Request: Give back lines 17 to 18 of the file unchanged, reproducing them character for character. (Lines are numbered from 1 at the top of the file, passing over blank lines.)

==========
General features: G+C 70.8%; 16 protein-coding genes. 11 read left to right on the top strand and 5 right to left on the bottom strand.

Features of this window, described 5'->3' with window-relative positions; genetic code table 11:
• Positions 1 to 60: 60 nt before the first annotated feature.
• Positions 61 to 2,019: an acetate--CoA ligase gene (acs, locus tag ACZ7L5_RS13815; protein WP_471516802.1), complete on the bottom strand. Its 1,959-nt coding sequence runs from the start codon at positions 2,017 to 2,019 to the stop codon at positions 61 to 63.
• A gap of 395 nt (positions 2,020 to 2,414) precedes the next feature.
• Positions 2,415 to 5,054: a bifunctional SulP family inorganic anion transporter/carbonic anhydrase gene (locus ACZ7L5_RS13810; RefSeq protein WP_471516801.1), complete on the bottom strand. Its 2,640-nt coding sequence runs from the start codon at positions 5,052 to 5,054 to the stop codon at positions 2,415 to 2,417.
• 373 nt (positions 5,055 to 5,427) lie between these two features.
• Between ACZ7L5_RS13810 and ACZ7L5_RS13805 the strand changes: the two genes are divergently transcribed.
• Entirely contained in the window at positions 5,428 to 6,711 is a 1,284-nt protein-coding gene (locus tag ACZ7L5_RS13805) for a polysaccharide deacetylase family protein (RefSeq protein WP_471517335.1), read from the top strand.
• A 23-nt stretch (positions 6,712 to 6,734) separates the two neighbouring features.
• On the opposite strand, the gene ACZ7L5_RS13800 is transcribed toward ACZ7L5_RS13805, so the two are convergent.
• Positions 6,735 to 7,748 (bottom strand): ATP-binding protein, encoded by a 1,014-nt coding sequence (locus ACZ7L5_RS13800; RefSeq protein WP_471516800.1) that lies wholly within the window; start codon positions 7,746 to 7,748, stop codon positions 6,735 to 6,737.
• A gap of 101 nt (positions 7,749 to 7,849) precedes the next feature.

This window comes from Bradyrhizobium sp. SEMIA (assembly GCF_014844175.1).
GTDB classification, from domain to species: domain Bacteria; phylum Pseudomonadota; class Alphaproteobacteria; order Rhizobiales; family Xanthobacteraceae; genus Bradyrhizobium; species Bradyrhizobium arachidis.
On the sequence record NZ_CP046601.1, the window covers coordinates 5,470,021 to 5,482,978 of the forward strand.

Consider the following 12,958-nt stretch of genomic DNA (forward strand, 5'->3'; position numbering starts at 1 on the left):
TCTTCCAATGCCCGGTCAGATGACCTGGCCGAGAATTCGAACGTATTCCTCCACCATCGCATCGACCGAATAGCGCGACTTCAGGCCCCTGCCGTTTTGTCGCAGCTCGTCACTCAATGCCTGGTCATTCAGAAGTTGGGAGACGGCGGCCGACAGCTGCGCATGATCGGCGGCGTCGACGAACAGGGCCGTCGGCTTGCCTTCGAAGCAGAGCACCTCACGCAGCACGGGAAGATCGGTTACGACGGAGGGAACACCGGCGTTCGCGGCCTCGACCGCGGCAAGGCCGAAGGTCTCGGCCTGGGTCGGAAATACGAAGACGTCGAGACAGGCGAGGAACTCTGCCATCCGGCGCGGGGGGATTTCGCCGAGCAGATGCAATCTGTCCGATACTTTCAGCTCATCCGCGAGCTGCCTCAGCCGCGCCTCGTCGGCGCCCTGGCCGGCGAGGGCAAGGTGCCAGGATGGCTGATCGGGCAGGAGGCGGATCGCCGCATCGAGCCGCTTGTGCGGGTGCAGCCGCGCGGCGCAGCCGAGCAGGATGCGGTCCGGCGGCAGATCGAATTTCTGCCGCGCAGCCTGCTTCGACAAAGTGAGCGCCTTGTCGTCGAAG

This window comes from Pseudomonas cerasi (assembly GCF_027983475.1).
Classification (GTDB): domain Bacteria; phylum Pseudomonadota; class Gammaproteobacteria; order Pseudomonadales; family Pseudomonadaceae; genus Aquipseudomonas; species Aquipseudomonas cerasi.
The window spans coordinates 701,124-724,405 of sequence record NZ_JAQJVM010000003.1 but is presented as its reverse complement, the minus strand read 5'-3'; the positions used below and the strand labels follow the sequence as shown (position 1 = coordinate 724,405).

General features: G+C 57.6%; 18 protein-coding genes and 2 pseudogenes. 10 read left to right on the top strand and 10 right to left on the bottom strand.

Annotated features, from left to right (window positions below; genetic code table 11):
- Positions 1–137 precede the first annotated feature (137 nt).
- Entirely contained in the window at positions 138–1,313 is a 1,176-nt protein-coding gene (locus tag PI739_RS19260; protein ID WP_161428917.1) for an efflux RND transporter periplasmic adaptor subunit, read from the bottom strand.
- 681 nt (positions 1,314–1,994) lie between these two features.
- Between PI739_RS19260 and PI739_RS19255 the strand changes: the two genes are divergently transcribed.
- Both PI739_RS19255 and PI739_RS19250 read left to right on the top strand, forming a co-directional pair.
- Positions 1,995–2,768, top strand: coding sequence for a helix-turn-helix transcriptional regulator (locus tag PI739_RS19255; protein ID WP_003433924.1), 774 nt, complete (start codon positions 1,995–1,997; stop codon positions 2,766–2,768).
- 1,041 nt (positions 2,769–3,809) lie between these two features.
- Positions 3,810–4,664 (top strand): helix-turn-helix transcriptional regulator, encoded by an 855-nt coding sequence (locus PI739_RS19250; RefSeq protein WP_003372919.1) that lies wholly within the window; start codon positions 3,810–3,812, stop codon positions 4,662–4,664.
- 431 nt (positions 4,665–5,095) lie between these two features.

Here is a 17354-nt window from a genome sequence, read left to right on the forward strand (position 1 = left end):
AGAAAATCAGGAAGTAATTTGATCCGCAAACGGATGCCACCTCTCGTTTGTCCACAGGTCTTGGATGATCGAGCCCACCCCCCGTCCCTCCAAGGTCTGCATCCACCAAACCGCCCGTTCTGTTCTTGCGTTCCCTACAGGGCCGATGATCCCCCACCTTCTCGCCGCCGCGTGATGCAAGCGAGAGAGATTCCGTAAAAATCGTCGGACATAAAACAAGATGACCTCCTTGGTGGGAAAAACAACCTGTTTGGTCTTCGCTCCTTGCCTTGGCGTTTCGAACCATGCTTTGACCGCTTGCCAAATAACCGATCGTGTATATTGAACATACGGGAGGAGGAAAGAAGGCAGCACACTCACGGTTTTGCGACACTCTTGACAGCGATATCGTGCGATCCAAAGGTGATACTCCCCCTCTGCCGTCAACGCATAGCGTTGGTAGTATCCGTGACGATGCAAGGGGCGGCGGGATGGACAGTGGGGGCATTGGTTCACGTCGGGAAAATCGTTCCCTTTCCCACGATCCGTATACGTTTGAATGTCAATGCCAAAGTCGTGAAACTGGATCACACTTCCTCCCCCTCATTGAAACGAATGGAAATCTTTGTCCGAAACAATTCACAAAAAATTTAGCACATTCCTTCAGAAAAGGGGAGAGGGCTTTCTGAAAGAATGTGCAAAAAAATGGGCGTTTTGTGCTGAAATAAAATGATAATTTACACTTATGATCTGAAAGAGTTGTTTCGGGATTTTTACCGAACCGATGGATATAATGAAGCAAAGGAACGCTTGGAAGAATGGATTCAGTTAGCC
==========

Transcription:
Consider the following 12,958-nt stretch of genomic DNA (forward strand, 5'->3'; position numbering starts at 1 on the left):
TCTTCCAATGCCCGGTCAGATGACCTGGCCGAGAATTCGAACGTATTCCTCCACCATCGCATCGACCGAATAGCGCGACTTCAGGCCCCTGCCGTTTTGTCGCAGCTCGTCACTCAATGCCTGGTCATTCAGAAGTTGGGAGACGGCGGCCGACAGCTGCGCATGATCGGCGGCGTCGACGAACAGGGCCGTCGGCTTGCCTTCGAAGCAGAGCACCTCACGCAGCACGGGAAGATCGGTTACGACGGAGGGAACACCGGCGTTCGCGGCCTCGACCGCGGCAAGGCCGAAGGTCTCGGCCTGGGTCGGAAATACGAAGACGTCGAGACAGGCGAGGAACTCTGCCATCCGGCGCGGGGGGATTTCGCCGAGCAGATGCAATCTGTCCGATACTTTCAGCTCATCCGCGAGCTGCCTCAGCCGCGCCTCGTCGGCGCCCTGGCCGGCGAGGGCAAGGTGCCAGGATGGCTGATCGGGCAGGAGGCGGATCGCCGCATCGAGCCGCTTGTGCGGGTGCAGCCGCGCGGCGCAGCCGAGCAGGATGCGGTCCGGCGGCAGATCGAATTTCTGCCGCGCAGCCTGCTTCGACAAAGTGAGCGCCTTGTCGTCGAAG